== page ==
Musically, I picked out five songs that remind me of St. Patrick's Day. In case you're wondering why I've excluded "Danny Boy," it's not really an Irish song. The ditty, made famous by Bing Crosby, was composed by an Englishman, who never set foot in Ireland. The song is more appropriate for a funeral, than a celebration.
A quick note about "My Wild Irish Rose." The tenor is Morton Downey, whose son, Morton Downey, Jr., was an infamous talk show host in the 1980's.
'Éirinn go Brách'--Ireland Forever!
Friday, March 14, 2008
When I was in college, we occasionally gave away stuff at the college radio station. One of my favorite games was when we spliced together parts of songs and made the listeners guess the name of the tune and the artist. Back in the late 70s/early 80s, a project like that could take hours. Through the miracle of digital editing, I can produce the same result in 15 minutes.
The game is called Fast Trax and every Friday (if I have time), I will post short clips of six songs and the answers to the previous week's competition. Your mission, should you choose to accept it, is to post to the comment section the name of each song and its artist. Spelling does not count, but may be ridiculed. Sorry, no prizes are available for the winner. Just a hardy congratulations. Good luck!
Fast Trax 1
Posted by Davewillie at 9:06 AM
Friday, March 07, 2008
Yesterday was a bittersweet day for yours truly.
The bitter part was watching Brett Favre announce his retirement from the Green Bay Packers and the NFL. All I can say is "Thanks, Brett!"
Now, on to the sweetness. In November, my niece will be getting married.
In her honor, here's a tune I haven't heard for a while, Billy Thorpe's "Children Of The Sun."
Posted by Davewillie at 9:34 AM
Thursday, March 06, 2008
Sad news for Beatles fans as the Fab Four's original groundbreaking engineer and Pink Floyd producer Norman Smith passed away this past Monday. Smith was the engineer on all of the recordings by the Beatles until 1965 when EMI promoted him from engineer to producer. The last Beatles album he recorded was "Rubber Soul" and he engineered the sound for approximately 180 Beatles songs in all. Using his recording artist pseudonym of Hurricane Smith, he had a 1972 hit with "Oh, Babe, What Would You Say?."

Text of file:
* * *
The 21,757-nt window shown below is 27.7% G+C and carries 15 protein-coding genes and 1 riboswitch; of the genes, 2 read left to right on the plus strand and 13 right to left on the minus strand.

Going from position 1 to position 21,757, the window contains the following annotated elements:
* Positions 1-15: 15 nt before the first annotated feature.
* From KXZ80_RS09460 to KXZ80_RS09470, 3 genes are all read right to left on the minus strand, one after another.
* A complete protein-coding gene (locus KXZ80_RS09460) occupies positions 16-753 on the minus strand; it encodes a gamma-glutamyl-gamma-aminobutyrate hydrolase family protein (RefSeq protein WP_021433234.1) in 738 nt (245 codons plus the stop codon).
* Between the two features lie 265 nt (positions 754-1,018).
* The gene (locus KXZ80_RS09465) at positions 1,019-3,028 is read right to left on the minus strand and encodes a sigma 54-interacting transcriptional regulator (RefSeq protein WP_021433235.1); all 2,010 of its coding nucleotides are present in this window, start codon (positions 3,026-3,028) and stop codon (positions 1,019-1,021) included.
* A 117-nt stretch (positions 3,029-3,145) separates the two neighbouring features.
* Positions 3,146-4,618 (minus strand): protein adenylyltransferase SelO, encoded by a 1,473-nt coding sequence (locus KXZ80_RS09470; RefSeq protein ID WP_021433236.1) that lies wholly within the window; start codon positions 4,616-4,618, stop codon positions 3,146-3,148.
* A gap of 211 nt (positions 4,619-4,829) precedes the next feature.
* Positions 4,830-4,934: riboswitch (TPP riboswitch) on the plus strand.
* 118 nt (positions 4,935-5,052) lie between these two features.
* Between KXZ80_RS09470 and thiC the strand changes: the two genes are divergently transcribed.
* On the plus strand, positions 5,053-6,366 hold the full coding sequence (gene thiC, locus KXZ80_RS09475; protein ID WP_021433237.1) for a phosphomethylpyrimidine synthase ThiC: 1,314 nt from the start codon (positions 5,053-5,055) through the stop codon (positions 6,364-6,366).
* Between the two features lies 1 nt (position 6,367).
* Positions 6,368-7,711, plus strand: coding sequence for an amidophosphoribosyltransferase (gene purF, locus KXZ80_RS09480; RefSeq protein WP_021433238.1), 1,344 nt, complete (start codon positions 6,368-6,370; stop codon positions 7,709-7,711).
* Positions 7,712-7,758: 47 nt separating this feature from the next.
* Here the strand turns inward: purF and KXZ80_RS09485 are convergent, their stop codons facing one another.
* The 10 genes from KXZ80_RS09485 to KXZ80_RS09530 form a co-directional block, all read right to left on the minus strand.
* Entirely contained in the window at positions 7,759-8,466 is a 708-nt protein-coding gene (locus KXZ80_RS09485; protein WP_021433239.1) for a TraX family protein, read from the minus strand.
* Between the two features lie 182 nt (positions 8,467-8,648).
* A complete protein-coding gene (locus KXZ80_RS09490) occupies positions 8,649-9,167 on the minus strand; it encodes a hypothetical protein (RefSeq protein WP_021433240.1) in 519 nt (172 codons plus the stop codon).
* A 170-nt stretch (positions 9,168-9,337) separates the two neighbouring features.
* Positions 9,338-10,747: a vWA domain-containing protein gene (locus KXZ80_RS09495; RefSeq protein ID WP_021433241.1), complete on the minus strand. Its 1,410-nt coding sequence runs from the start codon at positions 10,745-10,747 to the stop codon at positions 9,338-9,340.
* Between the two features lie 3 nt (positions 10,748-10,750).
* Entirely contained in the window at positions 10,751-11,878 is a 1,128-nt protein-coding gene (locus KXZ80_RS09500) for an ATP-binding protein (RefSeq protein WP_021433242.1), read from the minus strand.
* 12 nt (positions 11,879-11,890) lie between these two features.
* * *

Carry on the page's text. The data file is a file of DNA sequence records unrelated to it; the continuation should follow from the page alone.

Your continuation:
Posted by Davewillie at 9:36 AM
Tuesday, March 04, 2008
As "The Motor City Madman" would say, "Anybody wants to get mellow, you can turn around and get the F*$@ outta here."
Sorry to oppose you, Ted, but we're going to feature an Unplugged set from some of my favorites. Until MTV did its unplugged series, I thought of unplugged as acoustic folk singers. That is clearly not the case. There's some great music being performed without all the amps and volume.
One song I wanted to add to the set list was "Born To Run" by Springsteen. The Boss was so horrific, I couldn't even listen to the whole song. What a huge disappointment.
Posted by Davewillie at 8:47 AM
Monday, March 03, 2008
R.I.P. Jeff Healey. I loved his performance in Road House, starring Patrick Swayze and Kelly Lynch.
"Not bad for a blind white boy." -- Dalton
"Yeah, and I thought you'd be bigger."-- Cody
Healey's new album, Mess of Blues, will be his first rock album in eight years and is due to be released next month. I don't have a cut from that LP, but here's one of my favs from Healey, "Confidence Man."
Posted by Davewillie at 5:25 PM